GM Ryan McDonough's rebuilding effort is years ahead of schedule, and Goran Dragic should wind up on a few MVP ballots. All's well in Phoenix, and any objective fan has to be rooting for this exciting, sneaky-good bunch to crash the postseason dance party.
But the Suns have slipped a bit lately despite the return of Eric Bledsoe. They've won two straight, but are just 5-5 in their past 10 games.
Normally, that kind of mediocrity wouldn't be an issue, but the West isn't normal. The Dallas Mavericks boast an elite offense, while the Memphis Grizzlies are (once again) a top-notch defense at full strength. Both are now ahead of Phoenix in the West, and the Suns can't play .500 ball if they want to make up ground.
They're still just 1.5 games out of the No. 8 spot, and even if the Suns visit the lottery, this season will still count as an unqualified success.
Phoenix has a shot to get back into the picture—a good one, actually. But it's slightly more likely that it'll fall short.
Atlanta Hawks: 51 Percent Chance
For a while there, it looked like the Atlanta Hawks were going to slide right out of the playoff picture. But after a 1-14 stretch, Atlanta has recovered to notch four straight victories, stabilizing itself at a critical time.
Paul Millsap is back, and the Hawks are again a club that resides in the middle of the pack in both offensive and defensive efficiency. They're not great, but they're not awful, either. And that's just enough to give them a slightly better than 50-50 chance to hold on to their playoff spot in the East.
If Millsap misses any time, or the three-heavy offense goes cold, expect the Knicks to make a real run at this position.
Memphis Grizzlies: 55 Percent Chance
The Grizzlies are way too good to have only a 55 percent chance at making the playoffs, but such is life in the crowded West.
A terrifyingly good defense, an offense made just good enough by Marc Gasol and Mike Conley, and some serious postseason chops combine to make the Grizz a terrifying first-round matchup. But with the Suns, Mavericks and Golden State Warriors all within a couple of games of one another, somebody is going to finish the season disappointed.
Nobody is saying that team will be Memphis, but there's just too much time left and too much quality competition to call the Grizzlies a shoo-in. They're more likely to make it than not, but that's about as much as reason allows us to say.
Dallas Mavericks: 65 Percent Chance
So, you're probably wondering how the Mavs, a just one game ahead of Memphis in the West, have such a big advantage in their playoff odds.
The 109-86 beating they laid on the Oklahoma City Thunder on March 16 should be a sufficient explanation.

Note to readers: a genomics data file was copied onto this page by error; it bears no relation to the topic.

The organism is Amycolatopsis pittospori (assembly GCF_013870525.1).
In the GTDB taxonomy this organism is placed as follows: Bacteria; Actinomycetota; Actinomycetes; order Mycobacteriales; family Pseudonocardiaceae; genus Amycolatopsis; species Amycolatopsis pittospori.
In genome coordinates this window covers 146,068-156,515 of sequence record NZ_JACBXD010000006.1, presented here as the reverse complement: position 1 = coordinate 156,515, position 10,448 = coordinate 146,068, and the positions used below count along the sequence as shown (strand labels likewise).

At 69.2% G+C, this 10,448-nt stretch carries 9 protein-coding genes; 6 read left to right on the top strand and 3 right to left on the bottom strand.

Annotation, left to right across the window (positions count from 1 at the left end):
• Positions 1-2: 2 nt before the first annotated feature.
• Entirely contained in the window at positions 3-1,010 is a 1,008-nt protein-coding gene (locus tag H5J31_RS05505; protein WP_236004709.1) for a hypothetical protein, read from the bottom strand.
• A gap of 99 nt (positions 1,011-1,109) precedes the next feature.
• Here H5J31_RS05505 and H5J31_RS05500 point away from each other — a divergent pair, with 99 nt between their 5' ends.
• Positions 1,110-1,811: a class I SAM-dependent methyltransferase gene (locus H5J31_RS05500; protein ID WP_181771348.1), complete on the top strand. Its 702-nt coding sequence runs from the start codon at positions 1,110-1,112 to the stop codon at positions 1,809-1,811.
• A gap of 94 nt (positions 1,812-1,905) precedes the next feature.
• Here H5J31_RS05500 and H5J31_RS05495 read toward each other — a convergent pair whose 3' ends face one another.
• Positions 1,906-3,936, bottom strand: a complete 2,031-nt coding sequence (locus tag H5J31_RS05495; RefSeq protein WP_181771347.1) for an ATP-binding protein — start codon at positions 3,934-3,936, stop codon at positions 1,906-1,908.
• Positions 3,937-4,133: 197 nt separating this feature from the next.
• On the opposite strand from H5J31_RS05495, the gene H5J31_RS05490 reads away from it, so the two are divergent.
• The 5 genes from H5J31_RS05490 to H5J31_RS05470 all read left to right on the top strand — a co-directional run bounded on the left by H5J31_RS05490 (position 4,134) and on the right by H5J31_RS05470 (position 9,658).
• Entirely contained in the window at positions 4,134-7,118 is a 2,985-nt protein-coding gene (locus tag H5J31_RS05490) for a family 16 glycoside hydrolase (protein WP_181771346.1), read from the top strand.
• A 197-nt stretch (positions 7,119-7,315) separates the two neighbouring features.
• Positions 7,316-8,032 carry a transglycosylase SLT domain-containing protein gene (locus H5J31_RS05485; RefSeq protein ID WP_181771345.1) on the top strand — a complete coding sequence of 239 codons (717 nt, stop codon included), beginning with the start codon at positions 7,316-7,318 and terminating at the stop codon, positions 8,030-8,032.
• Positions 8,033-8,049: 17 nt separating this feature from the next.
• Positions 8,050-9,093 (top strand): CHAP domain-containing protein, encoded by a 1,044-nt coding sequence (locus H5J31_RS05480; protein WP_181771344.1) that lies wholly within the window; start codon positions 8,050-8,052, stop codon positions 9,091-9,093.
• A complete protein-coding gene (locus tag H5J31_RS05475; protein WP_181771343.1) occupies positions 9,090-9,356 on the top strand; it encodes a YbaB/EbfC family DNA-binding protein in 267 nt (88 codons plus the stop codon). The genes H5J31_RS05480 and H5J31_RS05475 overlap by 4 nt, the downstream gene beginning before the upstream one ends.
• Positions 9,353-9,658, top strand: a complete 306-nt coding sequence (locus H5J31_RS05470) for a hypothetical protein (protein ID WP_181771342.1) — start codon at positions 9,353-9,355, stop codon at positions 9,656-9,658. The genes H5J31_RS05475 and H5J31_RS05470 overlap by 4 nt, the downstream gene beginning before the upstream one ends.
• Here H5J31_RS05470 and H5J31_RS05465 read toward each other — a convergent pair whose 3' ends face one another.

Dallas, led by the ageless Dirk Nowitzki, boasts one of the NBA's most potent offenses. Rick Carlisle is as good a strategist as there is in the league, Monta Ellis has put together a solid season as a secondary threat and the Mavericks are rolling.
They've won five out of six, with victims that include the Portland Trail Blazers, Indiana Pacers and Thunder. Like the Grizz, this is a team nobody wants to see in the first round. Unlike Memphis, though, Dallas looks like a clear playoff team.
With Boston, Minnesota and Denver up next, Dallas will continue to pile up the wins.
Room to Breathe
Golden State Warriors: 70 Percent Chance
New rule: If you lose to the Cavaliers at home, you're not allowed to have better than a 70 percent chance of making the playoffs.
Never mind that the Warriors have the NBA's third-best defense and a deadly backcourt shooting duo in Stephen Curry and Klay Thompson. The Cavs waltzed into Oracle Arena on March 14 and snatched one from the Dubs.
This is a real issue with Golden State, whose total lack of offensive creativity and still-curious bench rotations make them eminently beatable—regardless of the quality of competition.
Look, the Warriors have gone 11-4 since the All-Star break. They've got a ton of talent and the defensive mindset necessary to weather their offensive woes. But this is not a perfect team by any stretch.
The Dubs could win a couple of playoff rounds if they get in, but let's just say it's a good thing they've got a decent cushion separating them from the Suns.
Charlotte Bobcats: 75 Percent Chance
It's a numbers game for the Charlotte Bobcats. They're just 33-35 on the year but have won four of five and sit a very comfortable 5.5 games up on the lottery teams chasing them in the East.
Steve Clifford's boys defend, take care of the ball and can rely on Al Jefferson when things bog down on offense. So there's no real danger of slippage here.
Brooklyn Nets: 80 Percent Chance
After some early ugliness, the Brooklyn Nets have rebounded to profile as a legitimate playoff team. They're certainly not anything like the championship contender many thought they'd be when assembled last summer, but with the East's fifth-best net rating since Jan. 1, Brooklyn is a respectable outfit.
The Nets are three games over .500 and could conceivably wind up with home-court advantage in the first round. That'll take a little work over the season's final weeks, but a No. 4 seed is currently more likely than missing the playoffs.
That wasn't the case earlier this year—not by a long shot.
Barring a shocking collapse, Jason Kidd will be coaching in the playoffs.
Portland Trail Blazers: 90 Percent
The slippage everyone expected finally happened. Remember, through the season's first few months, the Blazers looked like worldbeaters. They shot (and still shoot) an ungodly number of threes and move the ball extremely well on offense.
But the defensive shortcomings many expected would slow them down have gradually surfaced, and Portland is now in the No. 5 spot out West.
That's still pretty darn good, though.
With LaMarcus Aldridge missing time lately, the rest of the Blazers have kept the ship afloat. Once he returns, Terry Stotts' club will get a few weeks to iron out rotations and look for defensive solutions before the playoffs get rolling.